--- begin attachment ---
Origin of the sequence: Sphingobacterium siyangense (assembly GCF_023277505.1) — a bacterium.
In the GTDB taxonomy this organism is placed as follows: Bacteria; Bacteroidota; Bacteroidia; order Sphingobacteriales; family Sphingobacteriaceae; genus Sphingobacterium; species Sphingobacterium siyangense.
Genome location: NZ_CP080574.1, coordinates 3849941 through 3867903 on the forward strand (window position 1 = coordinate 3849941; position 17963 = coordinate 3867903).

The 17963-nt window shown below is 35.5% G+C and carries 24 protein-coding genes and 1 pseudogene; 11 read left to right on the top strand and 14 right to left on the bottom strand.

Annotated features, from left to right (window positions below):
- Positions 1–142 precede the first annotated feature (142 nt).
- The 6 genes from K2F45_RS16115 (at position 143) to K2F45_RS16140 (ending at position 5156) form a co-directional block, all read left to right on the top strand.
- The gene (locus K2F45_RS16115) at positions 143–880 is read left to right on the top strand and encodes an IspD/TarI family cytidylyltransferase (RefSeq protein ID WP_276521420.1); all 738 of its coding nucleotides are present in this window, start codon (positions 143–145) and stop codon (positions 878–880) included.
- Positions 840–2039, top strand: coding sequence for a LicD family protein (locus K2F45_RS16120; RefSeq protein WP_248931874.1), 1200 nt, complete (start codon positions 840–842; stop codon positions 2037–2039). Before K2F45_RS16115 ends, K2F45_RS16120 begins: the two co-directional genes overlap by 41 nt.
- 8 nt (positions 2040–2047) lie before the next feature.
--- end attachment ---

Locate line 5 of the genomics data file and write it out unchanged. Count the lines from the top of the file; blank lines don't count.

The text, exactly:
Annotated features, from left to right (window positions below):